Since the early days of the Affordable Care Act, insurers and others have worried that a disproportionate number of older, sicker Americans enrolling in the health insurance marketplaces would push up premiums for everyone to cover higher-than-expected medical costs. Now that Americans are signing up for coverage, another cost threat has emerged: too many women.
Women comprised 55 percent of the 3.3 million Americans who signed up for coverage in state and federal marketplaces through Feb. 1, according to government figures released last week. In Ohio, 56 percent of the 60,000 residents who enrolled in private health plans through the state marketplace were women.
Most female enrollees selected higher-value health plans that require insurers to cover a greater share of their medical costs after their deductibles are met. At least 66 percent of women in the marketplaces have selected “silver” plans, which require insurers to cover at least 70 percent of medical costs.
And women tend to use significantly more services and spend more health care dollars than men, said Kevin Coleman, head of research and data at HealthPocket.com, a health insurance cost-comparison website.
“In almost every age bracket, women have higher medical use, on average, than men. So, all things being equal, if you have significantly greater representation by women, then, yes, you could have higher health care costs and higher premiums in the marketplaces,” Coleman said.
An analysis of the government’s 2003 Medical Expenditure Panel Survey — which tracks health care costs among more than 50,000 U.S. adults — found that median annual health care spending among non-elderly adult women was $1,844, or more than double the figure for men, $847.
The biggest cost driver for women was maternity care, which accounted for 16 percent of overall health plan costs in the annual survey conducted by the U. S. Census Bureau for the U.S. Department of Health and Human Services.
With the cost of an uncomplicated pregnancy ranging anywhere from $6,000 to $10,000, including labor and delivery, women of child-bearing age have a built-in incentive to sign up for health insurance to reduce the amount they’ll have to pony up themselves, said Lucy Grosz, co-founder of Alta Vista Benefits in Columbus and president of the Ohio Association of Health Underwriters.
“In many cases, when they do get pregnant, I think women innately know that it’s really going to be up to them to take care of themselves and that child because the man isn’t always around,” Grosz said.
It’s not just women in their 20s and 30s seeking health insurance primarily for maternity care, Grosz said, noting the trend among many women to delay childbirth until their late 30s and early 40s — expanding the window in which insurers might be required to cover maternity costs.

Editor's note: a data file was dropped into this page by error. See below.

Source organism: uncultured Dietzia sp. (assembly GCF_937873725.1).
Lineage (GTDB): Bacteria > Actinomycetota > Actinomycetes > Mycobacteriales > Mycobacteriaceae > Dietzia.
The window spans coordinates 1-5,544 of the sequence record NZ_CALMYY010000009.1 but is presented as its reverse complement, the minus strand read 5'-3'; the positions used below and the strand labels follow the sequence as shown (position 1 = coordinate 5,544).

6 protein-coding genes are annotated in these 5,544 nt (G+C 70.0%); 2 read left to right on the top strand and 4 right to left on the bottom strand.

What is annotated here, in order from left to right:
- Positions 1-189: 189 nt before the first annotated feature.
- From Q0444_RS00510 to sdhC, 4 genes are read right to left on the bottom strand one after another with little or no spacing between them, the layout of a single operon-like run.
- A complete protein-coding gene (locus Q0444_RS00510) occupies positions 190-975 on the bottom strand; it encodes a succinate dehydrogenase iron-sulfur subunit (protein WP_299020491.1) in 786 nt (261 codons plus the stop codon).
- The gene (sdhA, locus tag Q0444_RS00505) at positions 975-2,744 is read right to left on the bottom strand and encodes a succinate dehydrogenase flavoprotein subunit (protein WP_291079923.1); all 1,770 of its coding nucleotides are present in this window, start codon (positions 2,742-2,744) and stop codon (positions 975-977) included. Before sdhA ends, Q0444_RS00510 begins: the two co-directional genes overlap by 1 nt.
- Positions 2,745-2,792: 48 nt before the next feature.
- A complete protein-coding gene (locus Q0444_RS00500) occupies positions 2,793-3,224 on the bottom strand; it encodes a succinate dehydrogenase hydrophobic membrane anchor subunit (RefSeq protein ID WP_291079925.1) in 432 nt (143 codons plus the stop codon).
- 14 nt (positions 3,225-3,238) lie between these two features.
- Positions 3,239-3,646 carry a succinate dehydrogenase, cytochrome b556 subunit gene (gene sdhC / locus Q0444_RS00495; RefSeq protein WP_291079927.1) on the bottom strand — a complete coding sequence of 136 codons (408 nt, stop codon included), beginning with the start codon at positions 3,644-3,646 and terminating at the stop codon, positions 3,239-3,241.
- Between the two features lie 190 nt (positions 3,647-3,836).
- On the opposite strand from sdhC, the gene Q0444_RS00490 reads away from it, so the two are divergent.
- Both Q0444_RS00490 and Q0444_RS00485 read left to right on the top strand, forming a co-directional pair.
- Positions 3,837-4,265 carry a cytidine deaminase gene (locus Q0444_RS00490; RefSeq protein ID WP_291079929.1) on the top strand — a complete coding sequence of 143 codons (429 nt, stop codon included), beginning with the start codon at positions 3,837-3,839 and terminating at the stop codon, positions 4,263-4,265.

“We’ve grown up into a society where women are a lot more independent now, and they decide to have children when the time is right or them,” she said.
Another reasons many women may be flocking to the health marketplaces is the health care reform’s elimination of certain discriminatory practices in the health insurance industry.
Prior to the passage of the Affordable Care Act in 2010 women were often charged significantly higher rates than men for the same health coverage.
A 2009 report from the National Women’s Law Center found that the practice of gender-rating — or setting premium rates base on gender — allowed for a 25-year-old woman to be charged up to 84 percent more than a 25-year-old man for identical coverage in the individual market.
The ACA eliminates gender rating and requires all qualified health plans sold on the marketplaces to cover maternity care, leading U.S. Health and Human Services Secretary Kathleen Sibelius to comment: “Being a woman is no longer a pre-existing condition in the health insurance marketplace.”
Linda Landis of Columbus said she couldn’t get insurance at any cost before the ACA was enacted because of a number of pre-existing conditions she had developed over the years.
“I finally have coverage after being considered disposable by insurance companies,” said Landis, responding to a newspaper Facebook request for comment on the ACA. “I’ve been really healthy now for a lot of years, so hopefully, the insurance company won’t be spending a lot on me in the near future. But I’m glad to have it (health insurance.)”
Despite the flood of women into the marketplaces, insurers haven’t started to panic — yet. That’s because it’s too early to tell what the final mix of marketplace enrollees might be, said Scott Streator, vice president of the health insurance marketplace for Dayton-based CareSource, which sells its CareSource Just4Me brand health insurance products on the marketplace.
“CareSource Just4Me enrollment is mirroring the national data, and we are not concerned about early statistics on the number of women signed up for plans,” Streator said. “Health care reform is a marathon, not a sprint, and it will take data from several enrollment periods to understand the demographic mix.”
About 6 million Americans are expected to sign up for coverage by the March 31 deadline for initial enrollment in the marketplaces this year. But as many as 22 million Americans could enroll in the marketplaces by 2016, according to Congressional Budget Office projections.
“We are currently seeing women enrolling at a faster pace than men, but at this point, we cannot speculate as to future premium impact, if any,” said Ed Byers, a spokesman for Cleveland-based Medical Mutual.
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